The SpaceX CEO said that he would open his satellite internet network to “internationally recognized aid organizations” Elon Musk departs from a closed-door gathering of leading tech CEOs on Capitol Hill in Washington DC, September 13, 2023 © AP / Jacquelyn Martin

Tech billionaire Elon Musk has said that he will provide satellite internet access to “internationally recognized aid organizations” in Gaza via his Starlink network. Phone and internet lines went down in the enclave after a heavy Israeli bombardment on Friday.

Musk made his announcement on X (formerly Twitter) on Saturday, stating that SpaceX’s Starlink division would “support connectivity” with the besieged strip.

There are apparently a number of Starlink terminals in Gaza, but in a separate post on Saturday, Musk said that none of these devices had attempted to communicate with the satellite network. “It is not clear who has authority for ground links in Gaza, but do we know that no terminal has requested a connection in that area,” he wrote on X.

Internet and cell phone services stopped working in Gaza on Friday night after a wave of Israeli airstrikes. Gaza’s largest telecommunications operator, Paltel, announced that its infrastructure had been totally destroyed in the bombing, which preceded the deployment of Israeli ground troops to the enclave.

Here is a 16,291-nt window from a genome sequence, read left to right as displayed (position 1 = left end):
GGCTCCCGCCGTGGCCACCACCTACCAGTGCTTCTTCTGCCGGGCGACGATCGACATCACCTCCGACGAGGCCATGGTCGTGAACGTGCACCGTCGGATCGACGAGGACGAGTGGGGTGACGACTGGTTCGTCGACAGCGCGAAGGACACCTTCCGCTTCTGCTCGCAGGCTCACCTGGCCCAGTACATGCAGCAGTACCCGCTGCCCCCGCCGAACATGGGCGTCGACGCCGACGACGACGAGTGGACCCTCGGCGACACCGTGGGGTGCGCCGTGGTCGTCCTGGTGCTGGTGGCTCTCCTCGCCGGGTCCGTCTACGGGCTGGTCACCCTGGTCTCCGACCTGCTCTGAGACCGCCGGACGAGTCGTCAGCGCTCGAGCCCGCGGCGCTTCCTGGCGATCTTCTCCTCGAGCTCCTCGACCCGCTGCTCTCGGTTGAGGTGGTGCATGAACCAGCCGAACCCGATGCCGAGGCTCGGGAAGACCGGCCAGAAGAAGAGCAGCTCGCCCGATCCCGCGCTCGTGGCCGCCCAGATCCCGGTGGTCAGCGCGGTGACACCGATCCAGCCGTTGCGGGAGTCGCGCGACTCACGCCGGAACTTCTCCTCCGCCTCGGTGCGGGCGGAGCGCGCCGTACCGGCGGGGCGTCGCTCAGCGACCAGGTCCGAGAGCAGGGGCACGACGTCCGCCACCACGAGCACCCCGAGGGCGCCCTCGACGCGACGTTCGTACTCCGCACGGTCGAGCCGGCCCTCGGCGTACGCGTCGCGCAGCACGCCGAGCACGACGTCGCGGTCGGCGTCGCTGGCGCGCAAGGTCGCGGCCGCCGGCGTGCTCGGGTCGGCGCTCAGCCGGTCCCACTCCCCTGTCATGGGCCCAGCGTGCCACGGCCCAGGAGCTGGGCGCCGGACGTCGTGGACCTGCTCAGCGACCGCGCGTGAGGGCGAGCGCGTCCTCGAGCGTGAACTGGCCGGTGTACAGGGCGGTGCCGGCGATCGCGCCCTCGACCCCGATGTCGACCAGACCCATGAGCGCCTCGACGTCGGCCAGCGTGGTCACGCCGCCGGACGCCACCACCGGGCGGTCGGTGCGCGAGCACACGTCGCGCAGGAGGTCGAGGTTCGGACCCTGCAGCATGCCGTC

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“The intense bombing in the last hour caused the destruction of all remaining international routes linking Gaza to the outside world,” the company said.

The outage left news organizations and aid groups unable to reach their workers, with the UN children’s agency and Doctors Without Borders both reporting no contact from their employees. RT Arabic was also temporarily unable to contact its correspondents and photographers in Gaza.

Musk’s announcement marks the second time that he has deployed Starlink to a combat zone. Shortly after the start of Russia’s military operation in Ukraine, the tech tycoon announced that he would deliver Starlink terminals to the Ukrainian side and pay for their upkeep. However, he fell out of favor with Kiev when he barred the Ukrainian military from using the network to guide drone strikes on Russian ships in the Black Sea.

“If I had agreed to their request, then SpaceX would be explicitly complicit in a major act of war and conflict escalation,” he explained last month. The Pentagon has since announced a deal to lease Starlink satellites for military use.

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